Fetish, Recognition, Revolution / Edition 1
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Fetish, Recognition, Revolution / Edition 1

by James T. Siegel
     
 

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ISBN-10: 0691026521

ISBN-13: 9780691026527

Pub. Date: 02/14/1997

Publisher: Princeton University Press

This book concerns the role of language in the Indonesian revolution. James Siegel, an anthropologist with long experience in various parts of that country, traces the beginnings of the Indonesian revolution, which occurred from 1945 through 1949 and which ended Dutch colonial rule, to the last part of the nineteenth century. At that time, the peoples of the Dutch

Overview

This book concerns the role of language in the Indonesian revolution. James Siegel, an anthropologist with long experience in various parts of that country, traces the beginnings of the Indonesian revolution, which occurred from 1945 through 1949 and which ended Dutch colonial rule, to the last part of the nineteenth century. At that time, the peoples of the Dutch East Indies began to translate literature from most places in the world. Siegel discovers in that moment a force within communication more important than the specific messages it conveyed. The subsequent containment of this linguistic force he calls the "fetish of modernity," which, like other fetishes, was thought to be able to compel events. Here, the event is the recognition of the bearer of the fetish as a person of the modern world.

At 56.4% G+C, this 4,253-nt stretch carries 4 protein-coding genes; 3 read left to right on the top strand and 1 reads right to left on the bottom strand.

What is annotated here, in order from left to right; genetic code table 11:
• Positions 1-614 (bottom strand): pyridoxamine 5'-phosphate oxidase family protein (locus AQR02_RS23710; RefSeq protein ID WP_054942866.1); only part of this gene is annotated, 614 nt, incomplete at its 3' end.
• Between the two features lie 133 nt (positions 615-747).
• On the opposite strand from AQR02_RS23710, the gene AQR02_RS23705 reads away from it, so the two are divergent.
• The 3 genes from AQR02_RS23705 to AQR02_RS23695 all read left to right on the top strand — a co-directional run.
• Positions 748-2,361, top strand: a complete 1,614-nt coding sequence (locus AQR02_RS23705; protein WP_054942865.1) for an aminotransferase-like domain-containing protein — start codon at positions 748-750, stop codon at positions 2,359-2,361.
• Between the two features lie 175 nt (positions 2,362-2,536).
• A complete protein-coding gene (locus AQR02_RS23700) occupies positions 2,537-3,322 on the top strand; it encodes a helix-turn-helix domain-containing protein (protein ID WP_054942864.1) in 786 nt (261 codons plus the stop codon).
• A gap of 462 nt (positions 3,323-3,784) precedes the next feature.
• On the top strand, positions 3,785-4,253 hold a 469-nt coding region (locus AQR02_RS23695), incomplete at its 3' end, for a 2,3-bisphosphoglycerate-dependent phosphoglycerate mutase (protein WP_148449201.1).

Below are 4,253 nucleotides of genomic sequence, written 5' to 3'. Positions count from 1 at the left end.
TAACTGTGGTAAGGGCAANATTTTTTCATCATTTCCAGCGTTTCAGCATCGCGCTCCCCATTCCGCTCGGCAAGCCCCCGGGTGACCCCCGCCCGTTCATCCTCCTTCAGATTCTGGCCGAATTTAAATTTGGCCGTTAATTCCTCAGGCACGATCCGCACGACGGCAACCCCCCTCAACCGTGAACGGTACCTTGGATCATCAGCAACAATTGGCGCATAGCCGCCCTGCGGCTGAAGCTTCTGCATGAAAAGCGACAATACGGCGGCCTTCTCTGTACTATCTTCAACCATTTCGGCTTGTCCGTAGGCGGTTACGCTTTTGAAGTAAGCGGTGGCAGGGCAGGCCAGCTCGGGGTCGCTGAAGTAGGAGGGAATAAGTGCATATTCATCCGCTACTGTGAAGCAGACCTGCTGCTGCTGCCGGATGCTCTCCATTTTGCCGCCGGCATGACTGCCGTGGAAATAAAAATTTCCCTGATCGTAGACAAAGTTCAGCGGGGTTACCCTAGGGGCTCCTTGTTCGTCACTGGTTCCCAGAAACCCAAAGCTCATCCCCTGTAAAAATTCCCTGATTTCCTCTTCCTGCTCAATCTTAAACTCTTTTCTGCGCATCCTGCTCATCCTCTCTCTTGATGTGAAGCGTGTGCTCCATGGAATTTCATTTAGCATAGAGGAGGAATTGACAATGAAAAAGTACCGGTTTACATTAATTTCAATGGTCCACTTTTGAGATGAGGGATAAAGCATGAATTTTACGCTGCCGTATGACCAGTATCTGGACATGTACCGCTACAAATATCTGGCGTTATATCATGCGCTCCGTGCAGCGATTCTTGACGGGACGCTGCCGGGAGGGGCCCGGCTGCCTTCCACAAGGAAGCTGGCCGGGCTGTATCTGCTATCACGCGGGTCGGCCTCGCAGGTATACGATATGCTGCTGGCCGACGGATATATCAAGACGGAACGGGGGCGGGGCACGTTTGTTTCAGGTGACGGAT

The taming of this force in Indonesian nationalism and the continuation of its wild form in the revolution are the major subjects of the book. Its material is literature from Indonesian and Dutch as well as first-person accounts of the revolution.

Product Details

ISBN-13:
9780691026527
Publisher:
Princeton University Press
Publication date:
02/14/1997
Edition description:
New Edition
Pages:
286
Product dimensions:
6.16(w) x 9.24(h) x 0.73(d)

Table of Contents

Acknowledgments
Introduction3
Pt. IThe Fetish of Appearance
Ch. 1The "I" of a Lingua Franca13
Ch. 2What Did Not Happen to Indonesians38
Ch. 3Fetishizing Appearance, or Is "I" a Criminal?54
Pt. IIRecognition
Ch. 4Student Hidjau and The Feeling of Freedom97
Ch. 5Scandal, Women, Authors, and Sino-Malay Nationalism115
Ch. 6Love Sick, or the Failures of the Fetish and of Translation134
Ch. 7The Wish for Hierarchy161
Pt. IIIRevolution
Ch. 8Collaboration and Cautious Rebellion183
Ch. 9Revolution208
Epilogue231
Notes255

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